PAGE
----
DALLAS -- A new owner, a new team president, cheaper tickets, a healthy No. 1 goalie, and ...it pretty much all looks like it did before.
No franchise in the greater FW/d wants to flush 2011 down the toilet any more than the local ice hockey team.
Losing to Columbus? At home? By three goals? In case you didn't know, the Blue Jackets are not only still in the NHL, but its worst team.
The Stars followed that stink bomb Thursday against the Blue Jackets with a 4-2 victory against the defending Stanley Cup champion Bruins to finish the year.
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We are months away from the playoffs, but once again the Stars are on the fringe. Granted, third place in the Western Conference is separated from 15th place by approximately 0.3 points, but for once it would be nice if the Stars had semi-secure footing for a playoff spot.
The reasonable explanations why this team has been playoff-less for three consecutive seasons are pretty much gone.
For the sake of their fan base, and primarily the morale of their own players, new Stars owner Tom Gagliardi must give general manager Joe Nieuwendyk the go-ahead to make a deal, take on some salary, and add a player who will push this team into the playoffs.
"This group of 23, we can get there if we are healthy," Stars captain Brenden Morrow said. "If we wanted to shock the hockey world with an acquisition, I guess we could do that. The last few years around the deadline it's been whether Joe is going to move [goalie] Marty Turco or [center Brad] Richards. When you add someone it can be a shot of confidence from management. When you don't do anything, or you unload a guy, it can be kind of a Debbie Downer type of deal."
The NHL's salary cap is $64 million, and the Stars' payroll is $51 million. They are 26th in the league in payroll. If my math is right, this is enough room to add a goalie, a defenseman, a center, a winger, a caterer, a massage therapist and, because the GM is a dog guy, he can add a rescue puppy, too.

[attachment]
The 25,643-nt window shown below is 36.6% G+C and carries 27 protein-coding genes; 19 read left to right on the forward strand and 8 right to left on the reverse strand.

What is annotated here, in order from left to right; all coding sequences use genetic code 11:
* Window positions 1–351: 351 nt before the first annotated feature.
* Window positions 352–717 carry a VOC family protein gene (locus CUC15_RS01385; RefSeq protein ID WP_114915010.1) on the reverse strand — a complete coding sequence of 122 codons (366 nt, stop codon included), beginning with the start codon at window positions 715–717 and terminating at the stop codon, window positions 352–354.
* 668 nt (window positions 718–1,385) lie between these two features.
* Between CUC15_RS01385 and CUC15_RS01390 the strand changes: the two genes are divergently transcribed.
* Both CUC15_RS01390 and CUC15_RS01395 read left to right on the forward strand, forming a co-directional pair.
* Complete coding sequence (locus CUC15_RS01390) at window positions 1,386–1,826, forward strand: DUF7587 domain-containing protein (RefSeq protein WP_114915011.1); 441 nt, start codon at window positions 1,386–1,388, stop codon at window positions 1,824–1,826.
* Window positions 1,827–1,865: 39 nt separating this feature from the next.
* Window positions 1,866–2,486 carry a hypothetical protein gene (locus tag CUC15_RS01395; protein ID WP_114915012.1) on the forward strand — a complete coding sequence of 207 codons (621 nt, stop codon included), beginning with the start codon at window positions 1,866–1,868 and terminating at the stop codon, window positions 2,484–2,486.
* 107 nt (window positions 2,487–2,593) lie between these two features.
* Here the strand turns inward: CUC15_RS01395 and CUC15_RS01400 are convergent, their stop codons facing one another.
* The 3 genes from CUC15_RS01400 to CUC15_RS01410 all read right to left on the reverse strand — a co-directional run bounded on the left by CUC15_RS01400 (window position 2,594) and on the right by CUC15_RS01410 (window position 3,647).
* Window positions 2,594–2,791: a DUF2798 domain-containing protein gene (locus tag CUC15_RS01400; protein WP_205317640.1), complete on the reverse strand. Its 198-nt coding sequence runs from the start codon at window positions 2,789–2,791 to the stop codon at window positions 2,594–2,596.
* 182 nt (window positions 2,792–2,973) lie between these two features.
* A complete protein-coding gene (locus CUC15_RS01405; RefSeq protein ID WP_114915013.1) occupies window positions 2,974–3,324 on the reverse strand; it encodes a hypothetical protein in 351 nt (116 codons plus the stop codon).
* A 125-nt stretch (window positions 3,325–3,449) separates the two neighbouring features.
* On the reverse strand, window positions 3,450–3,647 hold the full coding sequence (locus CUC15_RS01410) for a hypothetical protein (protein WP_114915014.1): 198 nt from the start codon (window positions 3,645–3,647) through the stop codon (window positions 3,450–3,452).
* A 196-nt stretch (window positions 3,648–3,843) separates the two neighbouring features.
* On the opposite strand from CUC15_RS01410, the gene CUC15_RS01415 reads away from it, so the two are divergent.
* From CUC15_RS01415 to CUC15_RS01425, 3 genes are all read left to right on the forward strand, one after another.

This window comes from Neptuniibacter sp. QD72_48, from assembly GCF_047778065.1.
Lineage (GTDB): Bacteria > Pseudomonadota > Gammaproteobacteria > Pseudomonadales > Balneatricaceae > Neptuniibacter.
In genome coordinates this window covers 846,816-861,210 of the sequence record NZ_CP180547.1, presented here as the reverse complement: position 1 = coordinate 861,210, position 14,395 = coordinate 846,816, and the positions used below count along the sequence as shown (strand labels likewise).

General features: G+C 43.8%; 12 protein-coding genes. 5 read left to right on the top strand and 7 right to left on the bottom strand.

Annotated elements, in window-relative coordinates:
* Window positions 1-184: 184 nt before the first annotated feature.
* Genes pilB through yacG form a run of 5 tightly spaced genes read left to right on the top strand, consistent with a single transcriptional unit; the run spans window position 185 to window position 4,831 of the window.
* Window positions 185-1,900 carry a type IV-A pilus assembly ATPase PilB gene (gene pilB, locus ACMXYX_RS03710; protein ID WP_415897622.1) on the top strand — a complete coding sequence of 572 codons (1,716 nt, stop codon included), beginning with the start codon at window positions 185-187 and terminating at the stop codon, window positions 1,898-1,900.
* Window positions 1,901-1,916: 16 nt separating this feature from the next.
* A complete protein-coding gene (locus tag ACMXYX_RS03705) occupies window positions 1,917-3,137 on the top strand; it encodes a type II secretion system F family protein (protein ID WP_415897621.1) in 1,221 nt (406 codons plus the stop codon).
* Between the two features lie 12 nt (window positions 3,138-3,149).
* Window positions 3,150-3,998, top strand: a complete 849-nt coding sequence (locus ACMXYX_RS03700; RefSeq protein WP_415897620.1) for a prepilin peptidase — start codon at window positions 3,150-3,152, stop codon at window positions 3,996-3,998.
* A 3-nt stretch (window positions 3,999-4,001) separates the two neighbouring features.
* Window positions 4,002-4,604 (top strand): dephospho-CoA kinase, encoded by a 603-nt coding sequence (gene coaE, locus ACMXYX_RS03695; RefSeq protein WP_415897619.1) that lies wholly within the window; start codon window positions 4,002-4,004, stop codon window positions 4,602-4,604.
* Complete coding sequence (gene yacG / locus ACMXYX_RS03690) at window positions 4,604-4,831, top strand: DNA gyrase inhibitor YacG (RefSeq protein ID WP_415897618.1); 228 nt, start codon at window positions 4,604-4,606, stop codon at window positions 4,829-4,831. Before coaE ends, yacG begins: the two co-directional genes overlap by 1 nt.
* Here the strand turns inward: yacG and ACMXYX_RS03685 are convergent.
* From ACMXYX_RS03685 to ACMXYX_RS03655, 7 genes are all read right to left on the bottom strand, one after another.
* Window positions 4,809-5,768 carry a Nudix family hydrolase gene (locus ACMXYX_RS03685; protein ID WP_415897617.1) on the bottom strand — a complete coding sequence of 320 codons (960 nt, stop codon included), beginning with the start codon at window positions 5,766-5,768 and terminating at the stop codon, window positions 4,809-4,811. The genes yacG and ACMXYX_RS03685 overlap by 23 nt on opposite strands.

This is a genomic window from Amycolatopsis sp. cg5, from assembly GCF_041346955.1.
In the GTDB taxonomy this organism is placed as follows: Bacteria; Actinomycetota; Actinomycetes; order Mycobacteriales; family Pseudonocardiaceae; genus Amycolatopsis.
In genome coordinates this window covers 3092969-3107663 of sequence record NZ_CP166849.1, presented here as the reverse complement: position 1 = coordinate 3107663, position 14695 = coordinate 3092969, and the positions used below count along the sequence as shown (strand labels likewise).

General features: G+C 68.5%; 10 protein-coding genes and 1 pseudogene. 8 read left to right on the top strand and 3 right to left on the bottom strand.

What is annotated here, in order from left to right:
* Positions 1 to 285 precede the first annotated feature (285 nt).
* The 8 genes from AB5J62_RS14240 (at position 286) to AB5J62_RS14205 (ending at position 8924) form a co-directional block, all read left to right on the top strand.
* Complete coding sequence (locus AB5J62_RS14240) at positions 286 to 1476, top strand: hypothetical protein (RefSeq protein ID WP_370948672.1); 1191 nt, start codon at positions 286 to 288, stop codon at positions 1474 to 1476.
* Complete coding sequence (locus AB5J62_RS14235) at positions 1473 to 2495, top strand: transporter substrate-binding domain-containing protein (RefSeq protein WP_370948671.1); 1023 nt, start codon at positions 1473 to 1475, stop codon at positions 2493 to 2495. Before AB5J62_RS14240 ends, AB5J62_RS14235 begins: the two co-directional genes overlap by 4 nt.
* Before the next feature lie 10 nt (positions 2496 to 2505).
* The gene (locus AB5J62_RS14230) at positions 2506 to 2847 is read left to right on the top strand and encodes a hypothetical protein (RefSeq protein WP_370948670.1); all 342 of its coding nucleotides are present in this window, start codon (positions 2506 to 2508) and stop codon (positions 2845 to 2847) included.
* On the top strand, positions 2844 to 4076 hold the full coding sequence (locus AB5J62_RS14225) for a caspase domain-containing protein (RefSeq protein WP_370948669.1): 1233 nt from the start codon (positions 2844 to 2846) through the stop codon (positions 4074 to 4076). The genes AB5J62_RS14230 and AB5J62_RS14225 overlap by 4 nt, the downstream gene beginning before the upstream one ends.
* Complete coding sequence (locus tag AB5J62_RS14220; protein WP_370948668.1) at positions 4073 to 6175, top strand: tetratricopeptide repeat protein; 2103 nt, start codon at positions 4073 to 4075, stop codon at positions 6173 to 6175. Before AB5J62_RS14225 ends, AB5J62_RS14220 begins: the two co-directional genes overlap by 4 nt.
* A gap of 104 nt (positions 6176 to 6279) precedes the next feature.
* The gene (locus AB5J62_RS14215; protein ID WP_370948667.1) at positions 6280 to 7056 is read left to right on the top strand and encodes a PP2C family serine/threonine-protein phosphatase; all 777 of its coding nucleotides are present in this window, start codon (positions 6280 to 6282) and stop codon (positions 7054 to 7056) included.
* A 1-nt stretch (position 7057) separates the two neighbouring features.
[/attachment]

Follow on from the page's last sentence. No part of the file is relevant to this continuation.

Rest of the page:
The trade deadline is about two months away, so there is plenty of time to do this without it being a panic-button move. To think this team can get to the playoffs sans an acquisition is a risk not worth taking. The team is well aware of the perception battle that remains a daily fight.
"Not making the playoffs wears on everybody," Morrow said. "We need to do it. We need to get the Dallas Stars back in the sports pages again."
The Stars are better than they were this time one year ago. But goalie Kari Lehtonen is not God, and he can't be asked to cover this team's weaknesses every night.
Nieuwendyk should be commended for keeping this team competitive despite the lack of an owner until recently, and despite the loss of Richards the team is deeper at forward and defense. But coach Glen Gulutzan badly needs a top-six forward, preferably a winger who can score for a power play that is approximately 1 for 342 this season (I may have made up that stat).
Perhaps it is finally time to move center Mike Ribeiro for ...something. They have been trying to move him for years, and it appears that no one wants him.
The Stars have assets to deal, primarily in net in Richard Bachman and a few prospects in the minors.
But while I sit here and play God and move both players and money that are not mine, Nieuwendyk does have a serious problem when trying to land Rick Nash or Jarome Iginla, or 90 percent of the Anaheim roster.
Maybe only four teams -- one is Columbus -- are under the impression they are already merely planning for next season, meaning no one player of note is available. As much as GM Joe may want to do a deal now, this is going to be a last-second acquisition.
But unlike last season, or the one before that, or the one before that one, he can actually acquire someone.
Read between the lines on what Morrow says, "If we're healthy."
No way is this team going to be healthy in two days, let alone two months, or three and a half months when the playoffs finally begin.
But GM Joe has to get a player. Morale insists that it be done.
We are in a new year, and the excuses are gone.
Mac Engel, 817-390-7697